Dr. Durrell’s article is upon “The Dangers that Threaten the Christian Sabbath,” and is an argument to prove that this is a Christian Nation, that we have a national religion, that the observance of the Sabbath is a part of that national religion, and that, therefore, there should be laws to enforce the religious observance of Sunday. He seeks to prove that this is a Christian Nation by saying that “the mother country was, in form at least, Christian,” and then inquiring whether the daughter was trained to be less so. Whether she was or not matters nothing, because the form of Christianity without the power, is worse than no pretension at all to Christianity. The Scriptures distinctly denounce the form of godliness without the power, and from such iniquity all Christians are commended to turn away. Yet all that any State can ever do in any such connection, is to make the religion which is professed only a mere form, increasing hypocrisy, and multiplying evil.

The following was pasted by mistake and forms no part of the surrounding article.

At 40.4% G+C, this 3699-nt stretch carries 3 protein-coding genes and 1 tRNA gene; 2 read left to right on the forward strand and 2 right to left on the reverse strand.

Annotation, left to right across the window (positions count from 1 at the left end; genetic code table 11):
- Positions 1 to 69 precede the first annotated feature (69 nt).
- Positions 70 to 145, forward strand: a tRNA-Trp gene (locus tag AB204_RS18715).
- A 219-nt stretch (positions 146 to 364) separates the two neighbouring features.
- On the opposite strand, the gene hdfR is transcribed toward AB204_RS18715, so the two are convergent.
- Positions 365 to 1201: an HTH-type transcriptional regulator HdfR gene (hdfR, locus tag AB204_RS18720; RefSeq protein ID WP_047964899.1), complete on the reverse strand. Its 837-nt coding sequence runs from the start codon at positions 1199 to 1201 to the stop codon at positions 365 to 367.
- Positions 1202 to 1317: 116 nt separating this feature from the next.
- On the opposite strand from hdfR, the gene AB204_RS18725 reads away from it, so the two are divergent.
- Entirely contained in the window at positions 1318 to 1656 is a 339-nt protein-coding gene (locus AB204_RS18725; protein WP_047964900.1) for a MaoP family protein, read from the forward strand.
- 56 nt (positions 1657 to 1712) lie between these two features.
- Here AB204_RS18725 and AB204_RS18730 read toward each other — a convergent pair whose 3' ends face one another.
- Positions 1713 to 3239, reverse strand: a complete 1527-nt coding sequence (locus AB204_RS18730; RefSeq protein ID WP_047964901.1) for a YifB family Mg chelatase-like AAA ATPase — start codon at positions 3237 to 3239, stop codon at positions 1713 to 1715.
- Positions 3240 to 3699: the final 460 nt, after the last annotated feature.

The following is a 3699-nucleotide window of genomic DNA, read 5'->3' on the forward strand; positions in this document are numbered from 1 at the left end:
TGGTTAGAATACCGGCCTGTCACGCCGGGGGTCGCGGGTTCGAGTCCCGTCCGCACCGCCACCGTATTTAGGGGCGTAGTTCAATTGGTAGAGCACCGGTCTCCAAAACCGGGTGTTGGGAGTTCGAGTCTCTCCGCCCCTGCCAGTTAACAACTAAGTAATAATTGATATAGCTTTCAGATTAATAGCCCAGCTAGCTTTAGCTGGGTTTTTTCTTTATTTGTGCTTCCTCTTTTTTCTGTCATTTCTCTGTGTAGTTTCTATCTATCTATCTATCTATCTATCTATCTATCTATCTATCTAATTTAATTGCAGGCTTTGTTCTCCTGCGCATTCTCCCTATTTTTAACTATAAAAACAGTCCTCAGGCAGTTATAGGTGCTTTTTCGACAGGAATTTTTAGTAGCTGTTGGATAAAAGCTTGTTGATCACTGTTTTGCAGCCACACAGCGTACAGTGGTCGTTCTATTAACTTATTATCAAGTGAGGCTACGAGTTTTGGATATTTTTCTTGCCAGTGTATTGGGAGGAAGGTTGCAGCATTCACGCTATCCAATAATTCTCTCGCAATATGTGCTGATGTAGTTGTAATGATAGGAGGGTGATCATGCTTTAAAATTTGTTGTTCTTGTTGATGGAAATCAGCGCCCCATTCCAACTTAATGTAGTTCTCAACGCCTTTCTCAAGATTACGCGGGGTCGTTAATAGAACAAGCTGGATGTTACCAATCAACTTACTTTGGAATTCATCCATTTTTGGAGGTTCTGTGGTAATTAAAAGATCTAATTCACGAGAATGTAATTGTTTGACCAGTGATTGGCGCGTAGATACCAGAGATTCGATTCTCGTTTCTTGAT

From the fact that the Declaration of Independence refers to “nature’s God,” to the “Creator,” the “supreme Judge of the world,” and “divine Providence;” because, the concluding resolution of the original articles of confederation recognizes “the great Governor of the world,” and because the Constitution requires that all executive and judicial officers of the United States, and of the several States, shall be bound by oath or conformation to so support the Constitution, he gathers the conclusion that “we have by the fundamental law of the land a national religion, and that religion is Christian.”